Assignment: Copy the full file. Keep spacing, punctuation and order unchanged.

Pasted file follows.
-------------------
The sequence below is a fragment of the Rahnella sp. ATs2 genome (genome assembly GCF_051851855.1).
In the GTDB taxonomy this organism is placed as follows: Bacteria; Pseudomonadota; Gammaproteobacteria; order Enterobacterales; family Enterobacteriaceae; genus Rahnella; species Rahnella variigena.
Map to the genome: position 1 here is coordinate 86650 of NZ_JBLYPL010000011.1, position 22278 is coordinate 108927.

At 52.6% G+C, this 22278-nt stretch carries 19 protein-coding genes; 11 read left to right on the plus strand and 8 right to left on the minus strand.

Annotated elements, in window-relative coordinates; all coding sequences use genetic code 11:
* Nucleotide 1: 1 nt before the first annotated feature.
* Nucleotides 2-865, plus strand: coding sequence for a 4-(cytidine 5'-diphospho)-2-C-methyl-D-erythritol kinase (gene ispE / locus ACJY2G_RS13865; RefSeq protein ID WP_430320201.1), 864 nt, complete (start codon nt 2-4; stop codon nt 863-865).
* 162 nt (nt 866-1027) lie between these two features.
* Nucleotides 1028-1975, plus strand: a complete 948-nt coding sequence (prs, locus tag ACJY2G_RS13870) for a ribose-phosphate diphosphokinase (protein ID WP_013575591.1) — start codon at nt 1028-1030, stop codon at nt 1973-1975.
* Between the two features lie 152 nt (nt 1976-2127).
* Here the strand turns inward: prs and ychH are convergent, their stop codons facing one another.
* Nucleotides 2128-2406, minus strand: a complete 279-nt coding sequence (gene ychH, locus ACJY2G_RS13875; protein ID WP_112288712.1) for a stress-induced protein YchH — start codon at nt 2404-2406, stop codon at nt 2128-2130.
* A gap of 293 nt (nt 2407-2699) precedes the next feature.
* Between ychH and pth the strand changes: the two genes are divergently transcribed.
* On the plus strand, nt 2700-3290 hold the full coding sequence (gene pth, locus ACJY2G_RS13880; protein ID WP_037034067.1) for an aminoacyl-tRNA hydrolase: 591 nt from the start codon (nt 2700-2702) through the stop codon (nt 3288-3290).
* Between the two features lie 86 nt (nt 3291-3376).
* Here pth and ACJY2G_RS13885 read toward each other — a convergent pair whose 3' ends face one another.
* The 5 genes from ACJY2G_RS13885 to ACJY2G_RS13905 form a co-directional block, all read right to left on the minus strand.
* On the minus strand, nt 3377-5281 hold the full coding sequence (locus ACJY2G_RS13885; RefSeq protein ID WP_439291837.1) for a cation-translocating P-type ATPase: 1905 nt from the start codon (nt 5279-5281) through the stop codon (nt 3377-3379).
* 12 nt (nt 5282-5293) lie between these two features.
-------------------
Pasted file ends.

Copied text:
The sequence below is a fragment of the Rahnella sp. ATs2 genome (genome assembly GCF_051851855.1).
In the GTDB taxonomy this organism is placed as follows: Bacteria; Pseudomonadota; Gammaproteobacteria; order Enterobacterales; family Enterobacteriaceae; genus Rahnella; species Rahnella variigena.
Map to the genome: position 1 here is coordinate 86650 of NZ_JBLYPL010000011.1, position 22278 is coordinate 108927.

At 52.6% G+C, this 22278-nt stretch carries 19 protein-coding genes; 11 read left to right on the plus strand and 8 right to left on the minus strand.

Annotated elements, in window-relative coordinates; all coding sequences use genetic code 11:
* Nucleotide 1: 1 nt before the first annotated feature.
* Nucleotides 2-865, plus strand: coding sequence for a 4-(cytidine 5'-diphospho)-2-C-methyl-D-erythritol kinase (gene ispE / locus ACJY2G_RS13865; RefSeq protein ID WP_430320201.1), 864 nt, complete (start codon nt 2-4; stop codon nt 863-865).
* 162 nt (nt 866-1027) lie between these two features.
* Nucleotides 1028-1975, plus strand: a complete 948-nt coding sequence (prs, locus tag ACJY2G_RS13870) for a ribose-phosphate diphosphokinase (protein ID WP_013575591.1) — start codon at nt 1028-1030, stop codon at nt 1973-1975.
* Between the two features lie 152 nt (nt 1976-2127).
* Here the strand turns inward: prs and ychH are convergent, their stop codons facing one another.
* Nucleotides 2128-2406, minus strand: a complete 279-nt coding sequence (gene ychH, locus ACJY2G_RS13875; protein ID WP_112288712.1) for a stress-induced protein YchH — start codon at nt 2404-2406, stop codon at nt 2128-2130.
* A gap of 293 nt (nt 2407-2699) precedes the next feature.
* Between ychH and pth the strand changes: the two genes are divergently transcribed.
* On the plus strand, nt 2700-3290 hold the full coding sequence (gene pth, locus ACJY2G_RS13880; protein ID WP_037034067.1) for an aminoacyl-tRNA hydrolase: 591 nt from the start codon (nt 2700-2702) through the stop codon (nt 3288-3290).
* Between the two features lie 86 nt (nt 3291-3376).
* Here pth and ACJY2G_RS13885 read toward each other — a convergent pair whose 3' ends face one another.
* The 5 genes from ACJY2G_RS13885 to ACJY2G_RS13905 form a co-directional block, all read right to left on the minus strand.
* On the minus strand, nt 3377-5281 hold the full coding sequence (locus ACJY2G_RS13885; RefSeq protein ID WP_439291837.1) for a cation-translocating P-type ATPase: 1905 nt from the start codon (nt 5279-5281) through the stop codon (nt 3377-3379).
* 12 nt (nt 5282-5293) lie between these two features.